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Ecol Lett. 2019 Aug;22(8):1306-1315. doi: 10.1111/ele.13323. Epub 2019 Jun 12.

Knock-on community impacts of a novel vector: spillover of emerging DWV-B from Varroa-infested honeybees to wild bumblebees.

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Centre for Ecology and Conservation, University of Exeter, Penryn Campus, Penryn, TR11 9FE, UK.
Department of Biosciences, University of Exeter, Streatham Campus, Exeter, EX4 4QD, UK.
Medical, Veterinary and Life Sciences, University of Glasgow, Glasgow, G12 8QQ, Scotland.
Department of Integrative Biology, University of California, Berkeley, CA, 94720, USA.
Institute of Evolutionary Ecology and Conservation Genomics, University of Ulm, D-89069, Ulm, Germany.


Novel transmission routes can directly impact the evolutionary ecology of infectious diseases, with potentially dramatic effect on host populations and knock-on effects on the wider host community. The invasion of Varroa destructor, an ectoparasitic viral vector in Western honeybees, provides a unique opportunity to examine how a novel vector affects disease epidemiology in a host community. This specialist honeybee mite vectors deformed wing virus (DWV), an important re-emerging honeybee pathogen that also infects wild bumblebees. Comparing island honeybee and wild bumblebee populations with and without V. destructor, we show that V. destructor drives DWV prevalence and titre in honeybees and sympatric bumblebees. Viral genotypes are shared across hosts, with the potentially more virulent DWV-B overtaking DWV-A in prevalence in a current epidemic. This demonstrates disease emergence across a host community driven by the acquisition of a specialist novel transmission route in one host, with dramatic community level knock-on effects.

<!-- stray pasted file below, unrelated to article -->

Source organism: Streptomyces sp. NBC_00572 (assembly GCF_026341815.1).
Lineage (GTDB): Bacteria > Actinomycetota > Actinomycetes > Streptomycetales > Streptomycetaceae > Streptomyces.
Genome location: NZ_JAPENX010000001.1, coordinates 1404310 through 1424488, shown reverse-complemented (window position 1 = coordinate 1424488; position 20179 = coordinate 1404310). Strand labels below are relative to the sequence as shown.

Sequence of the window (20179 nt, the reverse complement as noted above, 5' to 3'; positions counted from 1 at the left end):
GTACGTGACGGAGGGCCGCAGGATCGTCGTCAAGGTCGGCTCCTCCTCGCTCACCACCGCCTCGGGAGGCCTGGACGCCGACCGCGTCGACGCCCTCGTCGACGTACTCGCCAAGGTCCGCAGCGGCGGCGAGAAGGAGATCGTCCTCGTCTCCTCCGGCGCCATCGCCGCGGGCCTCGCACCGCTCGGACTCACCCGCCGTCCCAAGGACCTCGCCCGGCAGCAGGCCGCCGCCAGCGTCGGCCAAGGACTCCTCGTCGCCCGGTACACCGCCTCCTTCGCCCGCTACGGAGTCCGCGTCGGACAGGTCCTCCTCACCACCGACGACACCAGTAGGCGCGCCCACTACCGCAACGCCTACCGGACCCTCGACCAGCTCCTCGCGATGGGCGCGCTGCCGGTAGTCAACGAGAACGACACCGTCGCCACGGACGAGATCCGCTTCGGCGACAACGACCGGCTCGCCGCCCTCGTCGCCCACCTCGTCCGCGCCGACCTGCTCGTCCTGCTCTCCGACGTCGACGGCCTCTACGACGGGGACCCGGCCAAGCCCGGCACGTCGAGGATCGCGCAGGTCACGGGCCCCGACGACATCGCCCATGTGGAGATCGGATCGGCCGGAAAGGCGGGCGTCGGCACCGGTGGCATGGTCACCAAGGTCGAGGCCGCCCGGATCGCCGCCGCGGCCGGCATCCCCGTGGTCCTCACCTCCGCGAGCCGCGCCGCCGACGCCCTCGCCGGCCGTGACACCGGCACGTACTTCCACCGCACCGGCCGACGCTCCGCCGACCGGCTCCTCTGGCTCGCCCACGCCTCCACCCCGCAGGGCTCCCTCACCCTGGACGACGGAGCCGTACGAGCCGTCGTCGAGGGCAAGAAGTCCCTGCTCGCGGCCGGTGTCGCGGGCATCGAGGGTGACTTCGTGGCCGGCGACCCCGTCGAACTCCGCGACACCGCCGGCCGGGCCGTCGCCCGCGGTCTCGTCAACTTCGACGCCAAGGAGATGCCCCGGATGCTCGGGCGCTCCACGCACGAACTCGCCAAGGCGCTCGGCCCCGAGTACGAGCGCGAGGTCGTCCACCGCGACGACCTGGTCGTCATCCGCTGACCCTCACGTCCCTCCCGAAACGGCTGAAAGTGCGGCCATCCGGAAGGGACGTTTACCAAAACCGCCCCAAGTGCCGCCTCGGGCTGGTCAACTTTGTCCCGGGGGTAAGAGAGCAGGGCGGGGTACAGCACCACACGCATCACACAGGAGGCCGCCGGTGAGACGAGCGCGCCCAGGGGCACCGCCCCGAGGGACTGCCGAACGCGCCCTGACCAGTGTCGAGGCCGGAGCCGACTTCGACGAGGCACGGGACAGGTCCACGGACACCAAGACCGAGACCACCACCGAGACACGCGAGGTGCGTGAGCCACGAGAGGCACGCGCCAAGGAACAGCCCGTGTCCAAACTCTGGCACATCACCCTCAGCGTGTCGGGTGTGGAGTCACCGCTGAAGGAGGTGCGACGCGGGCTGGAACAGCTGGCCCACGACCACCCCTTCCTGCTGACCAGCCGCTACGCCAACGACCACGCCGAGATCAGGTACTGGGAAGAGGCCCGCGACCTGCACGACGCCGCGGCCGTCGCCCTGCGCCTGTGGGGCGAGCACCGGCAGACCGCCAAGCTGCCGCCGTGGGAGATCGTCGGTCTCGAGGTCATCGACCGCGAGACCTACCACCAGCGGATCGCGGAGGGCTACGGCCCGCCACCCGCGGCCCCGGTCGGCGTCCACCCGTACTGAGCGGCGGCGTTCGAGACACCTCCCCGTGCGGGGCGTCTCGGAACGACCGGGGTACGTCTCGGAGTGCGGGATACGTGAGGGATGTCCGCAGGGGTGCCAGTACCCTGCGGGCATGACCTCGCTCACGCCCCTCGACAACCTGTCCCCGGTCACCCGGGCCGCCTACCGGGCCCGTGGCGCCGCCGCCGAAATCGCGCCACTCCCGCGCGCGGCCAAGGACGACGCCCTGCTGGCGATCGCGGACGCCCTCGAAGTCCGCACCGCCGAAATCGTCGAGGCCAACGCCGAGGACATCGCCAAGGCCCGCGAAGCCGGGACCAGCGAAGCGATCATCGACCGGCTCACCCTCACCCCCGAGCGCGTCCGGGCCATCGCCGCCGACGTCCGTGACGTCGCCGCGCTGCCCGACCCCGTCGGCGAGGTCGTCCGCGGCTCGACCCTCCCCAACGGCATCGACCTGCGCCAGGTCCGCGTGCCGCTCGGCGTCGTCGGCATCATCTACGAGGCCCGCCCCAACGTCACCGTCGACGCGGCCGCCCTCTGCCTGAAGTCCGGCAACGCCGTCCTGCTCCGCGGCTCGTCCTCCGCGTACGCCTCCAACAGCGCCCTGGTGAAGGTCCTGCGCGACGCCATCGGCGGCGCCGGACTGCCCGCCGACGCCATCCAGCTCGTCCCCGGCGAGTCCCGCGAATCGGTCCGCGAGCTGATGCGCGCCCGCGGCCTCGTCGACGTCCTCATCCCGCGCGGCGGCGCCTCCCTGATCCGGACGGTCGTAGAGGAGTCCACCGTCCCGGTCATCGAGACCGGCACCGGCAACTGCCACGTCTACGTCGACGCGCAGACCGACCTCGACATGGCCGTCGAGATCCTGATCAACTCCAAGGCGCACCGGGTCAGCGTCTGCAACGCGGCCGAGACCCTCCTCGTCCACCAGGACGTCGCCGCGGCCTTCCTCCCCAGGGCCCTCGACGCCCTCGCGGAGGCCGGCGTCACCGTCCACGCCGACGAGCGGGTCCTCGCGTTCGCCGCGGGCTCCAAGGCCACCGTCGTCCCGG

Varroa destructor ; Bumblebee; community; deformed wing virus; honeybee; indirect disease emergence; spillover; vector; virus

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